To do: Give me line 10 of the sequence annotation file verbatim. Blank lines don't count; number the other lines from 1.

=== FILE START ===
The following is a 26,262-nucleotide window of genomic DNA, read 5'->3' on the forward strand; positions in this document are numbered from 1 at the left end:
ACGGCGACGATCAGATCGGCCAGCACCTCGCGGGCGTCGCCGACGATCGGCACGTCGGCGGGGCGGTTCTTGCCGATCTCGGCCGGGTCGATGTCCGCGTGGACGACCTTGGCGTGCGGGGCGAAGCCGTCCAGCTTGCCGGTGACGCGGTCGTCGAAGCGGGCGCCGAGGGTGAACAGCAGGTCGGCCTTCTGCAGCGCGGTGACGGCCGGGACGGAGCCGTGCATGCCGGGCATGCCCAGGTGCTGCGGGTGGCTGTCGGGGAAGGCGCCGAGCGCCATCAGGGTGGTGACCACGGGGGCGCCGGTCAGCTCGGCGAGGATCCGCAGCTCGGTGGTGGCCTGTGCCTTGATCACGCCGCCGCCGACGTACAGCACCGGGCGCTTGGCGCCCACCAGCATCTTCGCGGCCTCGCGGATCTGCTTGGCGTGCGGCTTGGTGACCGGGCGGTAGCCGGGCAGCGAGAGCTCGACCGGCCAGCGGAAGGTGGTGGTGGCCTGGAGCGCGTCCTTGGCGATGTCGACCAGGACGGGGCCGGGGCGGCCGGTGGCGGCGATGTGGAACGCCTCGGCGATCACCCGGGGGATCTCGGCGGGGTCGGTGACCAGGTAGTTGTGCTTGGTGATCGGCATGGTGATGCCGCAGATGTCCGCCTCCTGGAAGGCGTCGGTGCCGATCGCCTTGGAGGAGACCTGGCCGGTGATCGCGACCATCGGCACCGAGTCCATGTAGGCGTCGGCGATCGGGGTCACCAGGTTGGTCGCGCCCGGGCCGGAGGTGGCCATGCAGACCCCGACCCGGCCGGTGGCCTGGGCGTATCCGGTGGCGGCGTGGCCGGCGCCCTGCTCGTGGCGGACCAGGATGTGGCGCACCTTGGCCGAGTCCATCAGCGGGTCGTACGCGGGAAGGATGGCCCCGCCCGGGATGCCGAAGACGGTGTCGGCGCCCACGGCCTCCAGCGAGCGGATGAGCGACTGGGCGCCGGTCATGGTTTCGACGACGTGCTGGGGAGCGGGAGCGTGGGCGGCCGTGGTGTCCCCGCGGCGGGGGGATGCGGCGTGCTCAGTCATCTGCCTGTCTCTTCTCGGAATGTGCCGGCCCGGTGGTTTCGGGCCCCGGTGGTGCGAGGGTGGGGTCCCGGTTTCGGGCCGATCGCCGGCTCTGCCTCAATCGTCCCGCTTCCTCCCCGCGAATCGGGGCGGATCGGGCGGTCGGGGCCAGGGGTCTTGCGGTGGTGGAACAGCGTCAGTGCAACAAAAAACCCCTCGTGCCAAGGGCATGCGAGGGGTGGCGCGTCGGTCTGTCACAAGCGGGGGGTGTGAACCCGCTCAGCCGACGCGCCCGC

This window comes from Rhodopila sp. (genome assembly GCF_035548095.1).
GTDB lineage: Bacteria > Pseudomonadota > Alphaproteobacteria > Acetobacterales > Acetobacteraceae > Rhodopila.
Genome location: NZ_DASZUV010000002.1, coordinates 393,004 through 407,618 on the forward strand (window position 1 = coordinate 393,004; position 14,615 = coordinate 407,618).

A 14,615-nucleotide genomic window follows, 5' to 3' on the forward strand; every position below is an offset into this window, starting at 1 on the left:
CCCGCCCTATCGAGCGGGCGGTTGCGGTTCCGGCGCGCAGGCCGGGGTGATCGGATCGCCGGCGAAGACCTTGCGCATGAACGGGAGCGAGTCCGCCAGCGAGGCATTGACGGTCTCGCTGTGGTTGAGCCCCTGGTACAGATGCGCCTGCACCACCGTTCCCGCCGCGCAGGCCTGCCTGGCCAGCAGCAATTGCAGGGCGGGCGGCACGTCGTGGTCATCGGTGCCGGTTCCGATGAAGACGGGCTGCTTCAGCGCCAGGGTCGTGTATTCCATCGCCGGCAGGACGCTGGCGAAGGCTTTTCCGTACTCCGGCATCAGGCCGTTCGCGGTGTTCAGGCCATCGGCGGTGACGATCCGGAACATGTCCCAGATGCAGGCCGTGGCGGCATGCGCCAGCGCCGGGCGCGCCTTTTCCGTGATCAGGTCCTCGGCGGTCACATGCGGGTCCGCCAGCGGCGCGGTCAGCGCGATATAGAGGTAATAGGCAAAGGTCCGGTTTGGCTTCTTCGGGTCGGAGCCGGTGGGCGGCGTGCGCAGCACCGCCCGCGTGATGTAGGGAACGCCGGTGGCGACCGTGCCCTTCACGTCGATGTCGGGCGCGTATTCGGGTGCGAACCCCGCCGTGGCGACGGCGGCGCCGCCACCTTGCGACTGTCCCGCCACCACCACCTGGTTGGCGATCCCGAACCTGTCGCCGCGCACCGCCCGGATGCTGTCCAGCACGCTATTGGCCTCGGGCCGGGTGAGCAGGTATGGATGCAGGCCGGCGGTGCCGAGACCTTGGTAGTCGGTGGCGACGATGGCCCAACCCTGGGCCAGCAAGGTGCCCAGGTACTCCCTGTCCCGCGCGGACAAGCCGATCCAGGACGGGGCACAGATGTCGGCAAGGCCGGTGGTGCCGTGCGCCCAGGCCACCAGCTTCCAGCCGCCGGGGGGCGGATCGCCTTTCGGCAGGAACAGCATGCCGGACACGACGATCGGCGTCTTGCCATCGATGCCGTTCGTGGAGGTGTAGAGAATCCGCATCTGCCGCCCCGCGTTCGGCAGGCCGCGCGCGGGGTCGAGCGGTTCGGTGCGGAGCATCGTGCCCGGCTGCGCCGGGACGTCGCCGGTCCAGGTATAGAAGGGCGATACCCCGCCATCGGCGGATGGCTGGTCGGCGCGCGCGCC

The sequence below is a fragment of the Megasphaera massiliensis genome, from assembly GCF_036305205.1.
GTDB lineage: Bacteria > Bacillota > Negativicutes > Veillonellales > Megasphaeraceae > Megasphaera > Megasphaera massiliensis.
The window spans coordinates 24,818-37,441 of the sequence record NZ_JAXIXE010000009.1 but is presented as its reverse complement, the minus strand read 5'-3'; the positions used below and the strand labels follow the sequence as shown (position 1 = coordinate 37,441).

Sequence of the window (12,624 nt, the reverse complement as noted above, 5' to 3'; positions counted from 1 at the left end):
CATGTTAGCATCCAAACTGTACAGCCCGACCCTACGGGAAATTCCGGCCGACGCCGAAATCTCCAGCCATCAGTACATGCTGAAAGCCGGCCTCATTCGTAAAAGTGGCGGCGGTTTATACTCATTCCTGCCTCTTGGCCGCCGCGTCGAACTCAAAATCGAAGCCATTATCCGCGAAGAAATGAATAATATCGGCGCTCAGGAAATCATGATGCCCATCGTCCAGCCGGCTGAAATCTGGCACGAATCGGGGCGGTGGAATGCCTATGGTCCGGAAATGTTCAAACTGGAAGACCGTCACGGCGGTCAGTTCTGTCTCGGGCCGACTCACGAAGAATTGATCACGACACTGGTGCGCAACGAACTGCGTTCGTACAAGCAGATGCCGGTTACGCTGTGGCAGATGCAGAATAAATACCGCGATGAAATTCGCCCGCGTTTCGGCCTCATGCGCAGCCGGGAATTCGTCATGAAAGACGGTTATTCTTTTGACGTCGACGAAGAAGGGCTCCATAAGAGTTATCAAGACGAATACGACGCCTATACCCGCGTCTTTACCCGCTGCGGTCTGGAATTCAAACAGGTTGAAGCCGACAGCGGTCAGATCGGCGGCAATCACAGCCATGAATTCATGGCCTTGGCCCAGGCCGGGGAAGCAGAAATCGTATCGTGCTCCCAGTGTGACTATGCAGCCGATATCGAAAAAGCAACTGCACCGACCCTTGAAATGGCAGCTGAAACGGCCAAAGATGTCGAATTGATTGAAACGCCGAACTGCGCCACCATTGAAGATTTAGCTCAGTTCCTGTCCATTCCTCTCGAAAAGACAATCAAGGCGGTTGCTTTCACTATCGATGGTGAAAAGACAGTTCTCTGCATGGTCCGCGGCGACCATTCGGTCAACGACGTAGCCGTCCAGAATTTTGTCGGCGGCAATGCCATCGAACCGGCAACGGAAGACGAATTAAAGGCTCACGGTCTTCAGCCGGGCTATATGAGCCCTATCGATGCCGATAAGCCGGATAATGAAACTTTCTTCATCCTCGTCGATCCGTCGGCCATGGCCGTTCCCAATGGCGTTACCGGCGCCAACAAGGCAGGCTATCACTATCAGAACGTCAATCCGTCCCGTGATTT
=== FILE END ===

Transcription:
The window spans coordinates 24,818-37,441 of the sequence record NZ_JAXIXE010000009.1 but is presented as its reverse complement, the minus strand read 5'-3'; the positions used below and the strand labels follow the sequence as shown (position 1 = coordinate 37,441).